What I didn’t mention, because who on earth would care, is that I’ve been obsessing all these years about what format to use for the final output. CDs? (but there would be multiple CDs, and who but me listens to them anymore?) MP3 disks? (but would they play in precisely the order I decree?) Anyway, I didn’t mention my obsession because who cares. No one.
“By the way,” Char responded immediately, “what format are you going to use for this project?”
This is why Char is a gem.
When I arrive on the East Coast, I’m typically met at the train station by my friend Ellen, whom I met when we worked together at a nonprofit political think tank in San Francisco. Ellen came from a huge East Coast family, went to college in Oberlin, shared my undying love for Springsteen when we were young, introduced me to a host of terrific Oberlin and Jersey guys, drank profusely with me throughout the 80s, lost her husband at a way-too-young age, works in book publishing in Washington, D.C., lives in a lovely home in the country, and still amuses me with her opinionated, broad-based, funny takes on all of life’s variables, from the profound to the mundane. We like to rave about how cool we are. Springsteen’s gorgeous ode to friendship – “Bobby Jean” – always reminds me of her:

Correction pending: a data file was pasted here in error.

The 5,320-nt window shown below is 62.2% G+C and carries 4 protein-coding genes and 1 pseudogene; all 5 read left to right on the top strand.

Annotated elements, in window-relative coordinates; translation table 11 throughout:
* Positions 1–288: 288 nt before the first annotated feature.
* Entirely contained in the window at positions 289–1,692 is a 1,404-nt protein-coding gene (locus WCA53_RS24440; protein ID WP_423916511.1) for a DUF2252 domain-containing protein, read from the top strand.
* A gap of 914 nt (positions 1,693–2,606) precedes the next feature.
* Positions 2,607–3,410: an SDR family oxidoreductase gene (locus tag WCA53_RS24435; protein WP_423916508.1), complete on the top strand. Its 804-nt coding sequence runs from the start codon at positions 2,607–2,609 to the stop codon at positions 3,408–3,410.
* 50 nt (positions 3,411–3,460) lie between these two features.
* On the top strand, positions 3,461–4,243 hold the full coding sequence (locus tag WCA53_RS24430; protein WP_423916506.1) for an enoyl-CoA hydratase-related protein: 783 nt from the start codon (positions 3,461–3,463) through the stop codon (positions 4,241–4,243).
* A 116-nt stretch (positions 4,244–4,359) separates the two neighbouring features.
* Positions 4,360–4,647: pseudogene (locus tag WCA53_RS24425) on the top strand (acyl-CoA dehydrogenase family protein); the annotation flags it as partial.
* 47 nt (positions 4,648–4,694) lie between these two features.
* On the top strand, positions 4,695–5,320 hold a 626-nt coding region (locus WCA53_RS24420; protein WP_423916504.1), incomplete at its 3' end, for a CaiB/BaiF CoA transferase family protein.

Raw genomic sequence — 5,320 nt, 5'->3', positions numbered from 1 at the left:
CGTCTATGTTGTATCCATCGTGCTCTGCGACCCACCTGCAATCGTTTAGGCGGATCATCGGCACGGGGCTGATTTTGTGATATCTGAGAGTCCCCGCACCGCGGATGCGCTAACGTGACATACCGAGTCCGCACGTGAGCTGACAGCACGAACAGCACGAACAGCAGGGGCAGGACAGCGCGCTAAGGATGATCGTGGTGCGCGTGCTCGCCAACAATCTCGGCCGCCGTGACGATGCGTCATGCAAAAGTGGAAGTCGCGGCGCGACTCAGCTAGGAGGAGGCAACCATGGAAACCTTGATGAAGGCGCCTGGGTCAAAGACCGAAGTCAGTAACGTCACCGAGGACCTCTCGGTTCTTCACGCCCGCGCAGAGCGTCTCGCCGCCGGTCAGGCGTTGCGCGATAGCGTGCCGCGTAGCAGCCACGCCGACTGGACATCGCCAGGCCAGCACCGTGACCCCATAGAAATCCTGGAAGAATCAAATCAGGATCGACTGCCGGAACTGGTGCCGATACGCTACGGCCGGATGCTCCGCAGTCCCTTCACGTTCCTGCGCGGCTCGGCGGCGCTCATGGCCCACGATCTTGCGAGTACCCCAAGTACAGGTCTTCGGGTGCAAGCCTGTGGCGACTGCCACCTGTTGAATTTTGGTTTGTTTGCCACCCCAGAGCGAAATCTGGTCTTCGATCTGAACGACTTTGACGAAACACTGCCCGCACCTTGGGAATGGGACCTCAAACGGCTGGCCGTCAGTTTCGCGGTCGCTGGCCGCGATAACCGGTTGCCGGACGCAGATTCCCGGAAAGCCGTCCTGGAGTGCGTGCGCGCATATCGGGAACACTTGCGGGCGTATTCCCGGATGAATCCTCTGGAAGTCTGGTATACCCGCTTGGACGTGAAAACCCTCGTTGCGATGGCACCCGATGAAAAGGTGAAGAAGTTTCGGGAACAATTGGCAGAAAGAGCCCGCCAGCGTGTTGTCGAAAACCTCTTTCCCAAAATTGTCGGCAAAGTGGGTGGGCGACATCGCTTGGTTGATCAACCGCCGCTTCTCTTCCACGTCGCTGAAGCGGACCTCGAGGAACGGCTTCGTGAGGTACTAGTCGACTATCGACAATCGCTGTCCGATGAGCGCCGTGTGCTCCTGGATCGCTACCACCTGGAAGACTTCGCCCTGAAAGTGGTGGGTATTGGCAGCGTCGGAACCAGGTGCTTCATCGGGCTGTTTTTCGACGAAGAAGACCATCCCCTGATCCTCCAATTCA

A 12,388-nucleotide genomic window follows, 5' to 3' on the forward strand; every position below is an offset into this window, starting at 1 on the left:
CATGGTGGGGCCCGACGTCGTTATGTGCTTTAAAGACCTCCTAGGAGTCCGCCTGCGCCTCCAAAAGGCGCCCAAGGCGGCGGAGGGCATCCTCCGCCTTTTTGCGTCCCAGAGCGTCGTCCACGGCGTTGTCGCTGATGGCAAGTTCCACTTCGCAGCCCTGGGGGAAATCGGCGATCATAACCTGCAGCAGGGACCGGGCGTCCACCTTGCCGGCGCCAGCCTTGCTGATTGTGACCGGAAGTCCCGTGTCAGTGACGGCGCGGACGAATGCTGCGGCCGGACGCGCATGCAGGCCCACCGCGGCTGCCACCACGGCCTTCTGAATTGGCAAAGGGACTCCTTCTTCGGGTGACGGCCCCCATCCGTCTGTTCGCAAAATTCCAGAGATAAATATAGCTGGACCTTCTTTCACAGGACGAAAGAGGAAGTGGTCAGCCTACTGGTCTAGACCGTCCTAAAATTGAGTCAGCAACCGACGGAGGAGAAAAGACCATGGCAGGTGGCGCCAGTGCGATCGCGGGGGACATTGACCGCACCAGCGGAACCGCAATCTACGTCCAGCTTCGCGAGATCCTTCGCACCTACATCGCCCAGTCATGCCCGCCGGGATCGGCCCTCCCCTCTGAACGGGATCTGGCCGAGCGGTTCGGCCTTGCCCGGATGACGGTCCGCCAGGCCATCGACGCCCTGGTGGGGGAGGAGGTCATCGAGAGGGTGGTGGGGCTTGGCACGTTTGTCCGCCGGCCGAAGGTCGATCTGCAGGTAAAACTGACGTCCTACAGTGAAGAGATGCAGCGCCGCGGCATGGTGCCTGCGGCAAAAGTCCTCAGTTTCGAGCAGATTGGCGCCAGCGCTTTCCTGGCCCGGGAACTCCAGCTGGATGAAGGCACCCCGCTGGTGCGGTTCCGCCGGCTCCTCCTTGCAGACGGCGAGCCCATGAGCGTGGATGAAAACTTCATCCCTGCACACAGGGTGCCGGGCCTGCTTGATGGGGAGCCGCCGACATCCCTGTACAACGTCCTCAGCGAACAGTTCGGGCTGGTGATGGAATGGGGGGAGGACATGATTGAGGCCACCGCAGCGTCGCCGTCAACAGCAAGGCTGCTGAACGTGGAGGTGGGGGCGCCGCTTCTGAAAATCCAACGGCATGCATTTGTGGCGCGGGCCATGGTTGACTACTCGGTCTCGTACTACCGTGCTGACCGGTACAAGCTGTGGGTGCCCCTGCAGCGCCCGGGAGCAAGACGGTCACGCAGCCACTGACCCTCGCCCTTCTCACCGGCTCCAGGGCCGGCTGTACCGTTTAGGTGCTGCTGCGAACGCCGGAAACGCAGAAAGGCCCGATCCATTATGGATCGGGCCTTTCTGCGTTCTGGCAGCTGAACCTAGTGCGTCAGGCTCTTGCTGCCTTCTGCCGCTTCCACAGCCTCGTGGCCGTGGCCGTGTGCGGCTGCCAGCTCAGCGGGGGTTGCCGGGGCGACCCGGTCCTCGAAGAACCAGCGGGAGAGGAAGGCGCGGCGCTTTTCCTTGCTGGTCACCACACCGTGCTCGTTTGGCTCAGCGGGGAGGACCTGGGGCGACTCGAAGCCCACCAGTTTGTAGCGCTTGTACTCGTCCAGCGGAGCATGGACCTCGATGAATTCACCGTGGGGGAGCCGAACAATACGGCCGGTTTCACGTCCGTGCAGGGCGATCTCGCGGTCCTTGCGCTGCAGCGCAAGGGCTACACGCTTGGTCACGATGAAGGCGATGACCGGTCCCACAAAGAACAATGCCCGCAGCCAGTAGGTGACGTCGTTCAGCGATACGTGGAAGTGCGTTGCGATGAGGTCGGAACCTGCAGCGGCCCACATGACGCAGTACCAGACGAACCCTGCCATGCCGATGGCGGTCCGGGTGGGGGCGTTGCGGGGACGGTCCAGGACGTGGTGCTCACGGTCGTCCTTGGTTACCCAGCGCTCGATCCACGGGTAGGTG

We liked the same music, we liked the same bands
We liked the same clothes.
We told each other that we were the wildest,
The wildest things we’d ever seen.
We have so many laughs. I’ll never forget the day I finally came out to her, in 1984, after years of friendship. I was absolutely terrified that that would be the end of our carefree years of running around town together. This is how she reacted:
“Well, if I’d known that all along, I could have become your plaything and you could have been my sugar momma!”